Ductal carcinoma in situ (DCIS) is breast cancer, but it is non-invasive (stage 0). “Ductal” means “related to the milk ducts” and “in situ” means "in place." With DCIS, the cancer cells are contained within the milk ducts. Because the cancer cells have not invaded nearby breast tissue, DCIS is not invasive breast cancer.
Image source: National Cancer Institute (http://www.cancer.gov)
It is estimated that there will be about 55,000 new cases of DCIS diagnosed among women in the U.S. in 2013.1
Although DCIS is not invasive breast cancer, it can sometimes turn into invasive breast cancer. After treatment, there is still a small chance that cancer will return to the breast. About half the time, it returns as DCIS and about half the time it returns as invasive breast cancer.2 Treatment for DCIS is similar to treatment for invasive breast cancer. It involves surgery, with or without radiation therapy, and for some women, hormone therapy. One difference in treatment is that chemotherapy is not given for DCIS. With treatment, prognosis is excellent.
The first step in treating DCIS is surgery to remove it. Depending on how far the DCIS has spread within the milk ducts, surgery can be either lumpectomy or mastectomy. In most cases, surgery does not include the removal of any lymph nodes. For women who have the option, lumpectomy plus radiation therapy and mastectomy are equally effective in lowering the risk of invasive breast cancer and DCIS recurrence.3 Learn more about lumpectomy and mastectomy.
After lumpectomy Lumpectomy for DCIS is usually followed by radiation therapy. Overall survival appears to be similar for women with DCIS who have lumpectomy with or without radiation therapy.4-3 However, radiation therapy after lumpectomy can:2,4-8
Select older women with DCIS may be candidates for lumpectomy without radiation therapy. This may be an option when:2,10
Radiation therapy is not given to women treated with mastectomy for DCIS.
Learn more about radiation therapy.
Find a summary of research studies on lumpectomy plus radiation therapy in the treatment of DCIS.
The hormone therapy drug tamoxifen can be used to treat estrogen receptor-positive DCIS.
The use of hormone therapy with aromatase inhibitors (instead of tamoxifen) for DCIS is under study. Although aromatase inhibitors are used to treat estrogen receptor-positive invasive breast cancer, data on their use in treating DCIS are limited. So, at this time, tamoxifen is more commonly used to treat estrogen receptor-positive DCIS. After lumpectomy
Women who are treated with lumpectomy plus radiation therapy for estrogen receptor-positive DCIS, however, may consider taking tamoxifen for five years.2 Although tamoxifen has not been shown to increase overall survival for DCIS, studies have shown tamoxifen can:7-8
Tamoxifen is not usually recommended for women who have a mastectomy for estrogen receptor-positive DCIS. These women have an excellent prognosis with a low risk of invasive breast cancer or DCIS recurrence, so the benefit of tamoxifen is likely very small.
Learn more about hormone therapy.
Find a summary of research studies on tamoxifen in the treatment of DCIS.
Among women with the same treatments for DCIS, race and ethnicity do not seem to impact rates of DCIS recurrence or invasive breast cancer.9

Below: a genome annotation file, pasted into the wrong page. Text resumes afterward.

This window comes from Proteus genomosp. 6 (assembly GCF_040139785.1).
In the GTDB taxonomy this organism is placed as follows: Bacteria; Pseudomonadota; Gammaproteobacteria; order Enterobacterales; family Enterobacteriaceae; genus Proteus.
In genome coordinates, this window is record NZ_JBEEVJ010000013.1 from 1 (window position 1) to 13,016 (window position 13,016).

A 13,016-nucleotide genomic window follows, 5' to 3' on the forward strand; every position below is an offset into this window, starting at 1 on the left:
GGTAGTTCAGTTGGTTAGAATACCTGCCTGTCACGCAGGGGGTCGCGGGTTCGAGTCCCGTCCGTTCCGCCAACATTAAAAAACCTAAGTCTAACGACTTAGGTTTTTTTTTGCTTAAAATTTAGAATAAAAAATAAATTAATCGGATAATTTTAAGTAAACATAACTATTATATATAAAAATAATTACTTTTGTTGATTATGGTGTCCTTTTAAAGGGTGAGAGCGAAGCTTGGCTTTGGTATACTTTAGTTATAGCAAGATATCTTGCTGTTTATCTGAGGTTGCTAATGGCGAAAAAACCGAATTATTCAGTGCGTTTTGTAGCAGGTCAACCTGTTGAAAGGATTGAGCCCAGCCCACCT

The good news is that most DCIS will not progress to invasive breast cancer.11 However, health care providers cannot yet predict which cases of DCIS will turn into invasive breast cancer and which will not. So, every case of DCIS is treated. Unfortunately, this means some women are “over-treated” for DCIS. They get little benefit (beyond peace of mind) from treatment because they would never develop invasive breast cancer with or without treatment for DCIS.
Choosing the appropriate treatment for DCIS is a major research challenge. Researchers are studying ways to identify the cases of DCIS most likely to turn into invasive breast cancer. This would allow treatment to be targeted to those who are at higher risk.
If you have been diagnosed with DCIS, discuss the benefits and risks of joining a clinical trial with your health care provider. BreastCancerTrials.org in collaboration with Susan G. Komen for the Cure® offers a custom matching service that can help you find a clinical trial that fits your health needs.
In conclusion, Dr. Lori Pierce, Vice Provost for Academic and Faculty Affairs and Professor of Radiation Oncology at the University of Michigan, says “this article has summarized nicely the major challenges facing breast cancer patients and their physicians in the management of ductal carcinoma in situ (DCIS). DCIS is not an invasive disease but can progress to invasive breast cancer, and potentially impact survival, in a significant number of women if not adequately treated when diagnosed. And we know that for those patients treated with lumpectomy, radiation to follow will reduce the chance of DCIS returning and/or invasive disease developing by at least 50%. We also know, however, that in some patients, the likelihood that DCIS will progress to invasive disease is very low even in the absence of treatment. Unfortunately, we have not found a reproducible way to predict those who need to be treated and those who don’t but many researchers are working on this very question. For now, clinicians should have detailed discussions with patients diagnosed with DCIS regarding the pros and cons of treatment to help them make well-informed decisions regarding therapeutic options and outcomes.”
In the past six years (2007-2012) Komen has funded 29 grants that focus on DCIS. Most of these projects focus on the basic biology of how DCIS develops or on indentifying biomarkers that predict which women with DCIS will go on to develop invasive breast cancer. Eleven of these grants support clinical trials that include women with DCIS.
Posted February 28, 2013
"I'll do whatever it takes to keep fighting." - Kathleen